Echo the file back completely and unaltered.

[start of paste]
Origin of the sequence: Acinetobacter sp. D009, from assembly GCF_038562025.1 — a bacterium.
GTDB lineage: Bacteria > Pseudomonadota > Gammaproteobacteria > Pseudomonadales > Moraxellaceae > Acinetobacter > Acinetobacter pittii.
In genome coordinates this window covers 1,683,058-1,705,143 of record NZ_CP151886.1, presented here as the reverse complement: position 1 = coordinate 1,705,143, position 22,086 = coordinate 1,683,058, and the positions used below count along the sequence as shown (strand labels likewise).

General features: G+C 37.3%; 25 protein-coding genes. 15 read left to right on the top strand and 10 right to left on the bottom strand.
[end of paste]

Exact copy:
Origin of the sequence: Acinetobacter sp. D009, from assembly GCF_038562025.1 — a bacterium.
GTDB lineage: Bacteria > Pseudomonadota > Gammaproteobacteria > Pseudomonadales > Moraxellaceae > Acinetobacter > Acinetobacter pittii.
In genome coordinates this window covers 1,683,058-1,705,143 of record NZ_CP151886.1, presented here as the reverse complement: position 1 = coordinate 1,705,143, position 22,086 = coordinate 1,683,058, and the positions used below count along the sequence as shown (strand labels likewise).

General features: G+C 37.3%; 25 protein-coding genes. 15 read left to right on the top strand and 10 right to left on the bottom strand.